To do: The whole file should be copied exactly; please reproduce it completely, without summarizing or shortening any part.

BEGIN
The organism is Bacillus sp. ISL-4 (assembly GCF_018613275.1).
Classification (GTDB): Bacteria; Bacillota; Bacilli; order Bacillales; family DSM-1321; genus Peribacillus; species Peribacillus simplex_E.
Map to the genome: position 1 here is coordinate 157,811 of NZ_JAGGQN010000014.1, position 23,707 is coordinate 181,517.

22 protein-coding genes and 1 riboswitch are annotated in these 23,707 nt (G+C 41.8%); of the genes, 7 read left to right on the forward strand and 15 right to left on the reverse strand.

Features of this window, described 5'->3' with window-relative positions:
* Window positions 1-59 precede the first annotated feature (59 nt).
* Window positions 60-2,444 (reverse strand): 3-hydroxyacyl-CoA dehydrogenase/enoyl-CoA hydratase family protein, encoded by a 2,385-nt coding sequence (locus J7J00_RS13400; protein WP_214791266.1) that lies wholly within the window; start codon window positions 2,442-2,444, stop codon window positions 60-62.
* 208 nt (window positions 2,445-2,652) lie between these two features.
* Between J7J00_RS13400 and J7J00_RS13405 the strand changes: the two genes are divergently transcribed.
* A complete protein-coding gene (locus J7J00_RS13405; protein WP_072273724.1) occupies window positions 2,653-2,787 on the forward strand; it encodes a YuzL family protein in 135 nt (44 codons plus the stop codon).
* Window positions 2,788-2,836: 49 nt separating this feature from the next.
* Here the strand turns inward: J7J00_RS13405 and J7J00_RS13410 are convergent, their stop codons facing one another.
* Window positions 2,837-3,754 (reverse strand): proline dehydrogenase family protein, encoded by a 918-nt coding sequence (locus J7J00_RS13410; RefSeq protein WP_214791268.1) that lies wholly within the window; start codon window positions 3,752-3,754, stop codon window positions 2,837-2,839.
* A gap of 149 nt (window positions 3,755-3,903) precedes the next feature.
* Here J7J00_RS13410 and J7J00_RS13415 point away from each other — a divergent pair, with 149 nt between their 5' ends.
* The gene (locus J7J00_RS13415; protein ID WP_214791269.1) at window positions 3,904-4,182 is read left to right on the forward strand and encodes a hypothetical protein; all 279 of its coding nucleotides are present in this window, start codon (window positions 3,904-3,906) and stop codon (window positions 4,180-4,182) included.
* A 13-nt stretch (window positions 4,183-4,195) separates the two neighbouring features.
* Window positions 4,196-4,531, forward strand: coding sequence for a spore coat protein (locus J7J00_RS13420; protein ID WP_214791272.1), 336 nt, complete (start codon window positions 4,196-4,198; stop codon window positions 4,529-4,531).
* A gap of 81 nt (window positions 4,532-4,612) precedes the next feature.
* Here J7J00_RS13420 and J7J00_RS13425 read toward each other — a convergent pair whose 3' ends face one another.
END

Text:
The organism is Bacillus sp. ISL-4 (assembly GCF_018613275.1).
Classification (GTDB): Bacteria; Bacillota; Bacilli; order Bacillales; family DSM-1321; genus Peribacillus; species Peribacillus simplex_E.
Map to the genome: position 1 here is coordinate 157,811 of NZ_JAGGQN010000014.1, position 23,707 is coordinate 181,517.

22 protein-coding genes and 1 riboswitch are annotated in these 23,707 nt (G+C 41.8%); of the genes, 7 read left to right on the forward strand and 15 right to left on the reverse strand.

Features of this window, described 5'->3' with window-relative positions:
* Window positions 1-59 precede the first annotated feature (59 nt).
* Window positions 60-2,444 (reverse strand): 3-hydroxyacyl-CoA dehydrogenase/enoyl-CoA hydratase family protein, encoded by a 2,385-nt coding sequence (locus J7J00_RS13400; protein WP_214791266.1) that lies wholly within the window; start codon window positions 2,442-2,444, stop codon window positions 60-62.
* 208 nt (window positions 2,445-2,652) lie between these two features.
* Between J7J00_RS13400 and J7J00_RS13405 the strand changes: the two genes are divergently transcribed.
* A complete protein-coding gene (locus J7J00_RS13405; protein WP_072273724.1) occupies window positions 2,653-2,787 on the forward strand; it encodes a YuzL family protein in 135 nt (44 codons plus the stop codon).
* Window positions 2,788-2,836: 49 nt separating this feature from the next.
* Here the strand turns inward: J7J00_RS13405 and J7J00_RS13410 are convergent, their stop codons facing one another.
* Window positions 2,837-3,754 (reverse strand): proline dehydrogenase family protein, encoded by a 918-nt coding sequence (locus J7J00_RS13410; RefSeq protein WP_214791268.1) that lies wholly within the window; start codon window positions 3,752-3,754, stop codon window positions 2,837-2,839.
* A gap of 149 nt (window positions 3,755-3,903) precedes the next feature.
* Here J7J00_RS13410 and J7J00_RS13415 point away from each other — a divergent pair, with 149 nt between their 5' ends.
* The gene (locus J7J00_RS13415; protein ID WP_214791269.1) at window positions 3,904-4,182 is read left to right on the forward strand and encodes a hypothetical protein; all 279 of its coding nucleotides are present in this window, start codon (window positions 3,904-3,906) and stop codon (window positions 4,180-4,182) included.
* A 13-nt stretch (window positions 4,183-4,195) separates the two neighbouring features.
* Window positions 4,196-4,531, forward strand: coding sequence for a spore coat protein (locus J7J00_RS13420; protein ID WP_214791272.1), 336 nt, complete (start codon window positions 4,196-4,198; stop codon window positions 4,529-4,531).
* A gap of 81 nt (window positions 4,532-4,612) precedes the next feature.
* Here J7J00_RS13420 and J7J00_RS13425 read toward each other — a convergent pair whose 3' ends face one another.